Family’s new house not yet home because of setback requirement
By LE ROY STANDISH
Tammra Stafford is 50 feet from home.
Fifty feet is how far Mesa County Code Enforcement says Stafford needs to place her new home from the neighbor’s property line.
In January, the modular home that Stafford and her family — husband Martin and four children — lived in for a decade burnt to the ground. On Tuesday, a new modular home was delivered
from Gering, Neb., to the Stafford’s 5-acre parcel at 927 20 Road.
But because of setback requirements, the old foundation, which is 7 feet from the neighbor’s fence line, cannot be used for the new structure.
“I did not ask for it. I did not ask for the fire,” Tammra Stafford said.
For the past few months, the family has lived in an apartment while working with Mesa County to get the property ready for their new home. Mesa County Code Enforcement told the
Staffords to rid the property of junk and several old cars, which the family has done.
Stafford said that on Monday, her mother went to get the final approval from the county. It was then the family said they learned of the 50-foot setback requirement. But by then their new home was in transit, to be delivered the following day.
“If we didn’t have that fire, my house would still be there,” she said. “We are going to have to move everything ... This is just silly.”
It is not silly; it is the land development code, said Donna Ross, director of county code enforcement.
“They were certainly not told that where they are placing the mobile home is OK,” Ross said.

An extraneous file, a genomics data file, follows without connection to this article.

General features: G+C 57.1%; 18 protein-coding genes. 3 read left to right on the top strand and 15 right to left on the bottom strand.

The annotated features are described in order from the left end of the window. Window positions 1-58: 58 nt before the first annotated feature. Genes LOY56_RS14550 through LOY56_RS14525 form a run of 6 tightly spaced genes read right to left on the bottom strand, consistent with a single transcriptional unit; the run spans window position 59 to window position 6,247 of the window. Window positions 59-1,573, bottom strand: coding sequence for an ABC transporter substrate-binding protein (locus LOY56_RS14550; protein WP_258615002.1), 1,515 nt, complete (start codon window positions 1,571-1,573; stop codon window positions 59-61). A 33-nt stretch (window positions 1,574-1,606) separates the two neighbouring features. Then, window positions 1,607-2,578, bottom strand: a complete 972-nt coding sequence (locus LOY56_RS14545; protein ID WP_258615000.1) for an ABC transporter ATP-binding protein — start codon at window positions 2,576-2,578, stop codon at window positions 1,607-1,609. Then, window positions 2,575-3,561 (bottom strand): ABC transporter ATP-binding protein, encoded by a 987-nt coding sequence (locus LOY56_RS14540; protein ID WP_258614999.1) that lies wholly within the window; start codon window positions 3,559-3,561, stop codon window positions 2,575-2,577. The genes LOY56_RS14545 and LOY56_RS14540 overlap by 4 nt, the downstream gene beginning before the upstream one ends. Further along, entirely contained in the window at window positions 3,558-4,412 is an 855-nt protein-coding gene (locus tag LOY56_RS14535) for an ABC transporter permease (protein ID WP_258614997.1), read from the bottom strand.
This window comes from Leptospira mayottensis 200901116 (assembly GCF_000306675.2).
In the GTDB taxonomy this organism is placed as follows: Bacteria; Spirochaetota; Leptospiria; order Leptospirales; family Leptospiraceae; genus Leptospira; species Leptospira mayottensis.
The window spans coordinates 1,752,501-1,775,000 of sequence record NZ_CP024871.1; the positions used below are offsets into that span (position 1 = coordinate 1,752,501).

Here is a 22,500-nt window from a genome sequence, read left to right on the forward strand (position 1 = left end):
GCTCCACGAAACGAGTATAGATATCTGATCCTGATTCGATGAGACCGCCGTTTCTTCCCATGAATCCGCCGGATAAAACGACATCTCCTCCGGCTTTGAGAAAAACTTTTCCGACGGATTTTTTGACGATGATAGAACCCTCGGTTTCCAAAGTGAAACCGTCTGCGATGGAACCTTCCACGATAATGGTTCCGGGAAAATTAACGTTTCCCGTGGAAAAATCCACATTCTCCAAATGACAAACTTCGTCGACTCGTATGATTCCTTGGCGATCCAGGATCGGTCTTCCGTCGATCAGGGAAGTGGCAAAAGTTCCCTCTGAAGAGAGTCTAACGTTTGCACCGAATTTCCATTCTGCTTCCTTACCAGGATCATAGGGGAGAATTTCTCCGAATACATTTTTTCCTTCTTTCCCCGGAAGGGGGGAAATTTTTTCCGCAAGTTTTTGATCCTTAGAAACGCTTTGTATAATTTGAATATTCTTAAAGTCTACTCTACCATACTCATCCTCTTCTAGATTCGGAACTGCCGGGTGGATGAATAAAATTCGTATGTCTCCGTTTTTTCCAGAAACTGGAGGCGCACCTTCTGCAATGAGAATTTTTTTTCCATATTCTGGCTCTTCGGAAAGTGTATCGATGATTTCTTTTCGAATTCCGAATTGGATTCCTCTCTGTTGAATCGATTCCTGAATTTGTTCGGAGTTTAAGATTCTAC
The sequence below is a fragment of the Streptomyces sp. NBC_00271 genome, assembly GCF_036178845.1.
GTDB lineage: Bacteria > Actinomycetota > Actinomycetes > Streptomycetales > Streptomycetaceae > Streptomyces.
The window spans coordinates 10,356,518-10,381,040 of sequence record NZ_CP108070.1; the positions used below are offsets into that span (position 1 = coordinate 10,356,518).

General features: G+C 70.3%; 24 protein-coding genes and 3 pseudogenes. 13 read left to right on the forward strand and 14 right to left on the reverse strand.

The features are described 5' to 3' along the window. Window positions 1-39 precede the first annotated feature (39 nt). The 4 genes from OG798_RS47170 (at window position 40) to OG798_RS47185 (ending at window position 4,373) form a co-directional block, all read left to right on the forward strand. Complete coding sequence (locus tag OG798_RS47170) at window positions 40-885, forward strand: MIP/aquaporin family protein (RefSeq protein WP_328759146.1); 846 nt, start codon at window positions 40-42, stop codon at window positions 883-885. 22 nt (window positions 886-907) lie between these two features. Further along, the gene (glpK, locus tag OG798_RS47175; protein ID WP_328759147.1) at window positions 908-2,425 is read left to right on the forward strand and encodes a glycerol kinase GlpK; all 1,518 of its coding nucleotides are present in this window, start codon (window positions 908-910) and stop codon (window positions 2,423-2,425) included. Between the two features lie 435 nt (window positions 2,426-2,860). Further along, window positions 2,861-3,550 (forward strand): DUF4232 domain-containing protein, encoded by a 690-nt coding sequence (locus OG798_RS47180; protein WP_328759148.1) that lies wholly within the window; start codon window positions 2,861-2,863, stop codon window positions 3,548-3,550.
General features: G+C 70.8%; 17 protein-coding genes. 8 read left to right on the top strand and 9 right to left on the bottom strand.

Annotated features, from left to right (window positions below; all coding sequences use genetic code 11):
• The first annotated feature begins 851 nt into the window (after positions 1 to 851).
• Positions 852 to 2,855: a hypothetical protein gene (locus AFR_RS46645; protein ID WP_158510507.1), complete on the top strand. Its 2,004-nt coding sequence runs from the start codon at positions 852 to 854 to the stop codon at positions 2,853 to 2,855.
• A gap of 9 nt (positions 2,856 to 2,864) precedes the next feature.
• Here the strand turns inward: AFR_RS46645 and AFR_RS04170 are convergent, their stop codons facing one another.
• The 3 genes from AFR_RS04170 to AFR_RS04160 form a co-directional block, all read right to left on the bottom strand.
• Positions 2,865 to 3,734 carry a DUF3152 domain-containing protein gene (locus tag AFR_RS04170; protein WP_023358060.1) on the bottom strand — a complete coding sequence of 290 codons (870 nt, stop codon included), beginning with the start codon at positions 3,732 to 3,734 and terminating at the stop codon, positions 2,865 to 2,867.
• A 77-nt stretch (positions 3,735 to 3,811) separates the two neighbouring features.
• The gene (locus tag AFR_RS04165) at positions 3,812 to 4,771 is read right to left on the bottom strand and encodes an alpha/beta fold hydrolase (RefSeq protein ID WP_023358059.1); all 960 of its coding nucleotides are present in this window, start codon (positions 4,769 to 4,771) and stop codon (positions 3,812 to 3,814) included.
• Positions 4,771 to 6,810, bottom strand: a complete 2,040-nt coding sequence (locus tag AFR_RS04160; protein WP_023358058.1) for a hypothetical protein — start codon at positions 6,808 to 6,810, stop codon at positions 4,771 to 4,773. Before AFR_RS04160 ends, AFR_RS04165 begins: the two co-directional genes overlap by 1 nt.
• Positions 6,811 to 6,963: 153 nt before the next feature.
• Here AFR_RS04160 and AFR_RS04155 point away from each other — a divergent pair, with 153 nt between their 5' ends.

The original Stafford home was placed on the property in 1991. It was allowed because it was replacing a home that had been grandfathered in under the old codes, Ross said. A decade later, codes were updated.
“There is a provision in the 2001 code that says when a building is replaced they must meet current code standards,” Ross said.
The new code calls for a 50-foot setback.
The Staffords have options. They could appeal to the Mesa County Board of Adjustments for a shorter setback. They also could ask their neighbor to move the property line, but because their neighbor’s house is also close to the property line, that option may not work.
A third option could result from the county’s current push to clean up and tighten the language in its land development code.
“We are looking at bringing a text amendment, possibly in September, to the (Mesa County) Commission, which would change (agriculturally zoned property’s) setback from 50 feet to something smaller, but certainly not 7 feet,” Ross said.
Stafford said it could cost her $30,000 to build a new foundation and move the utilities.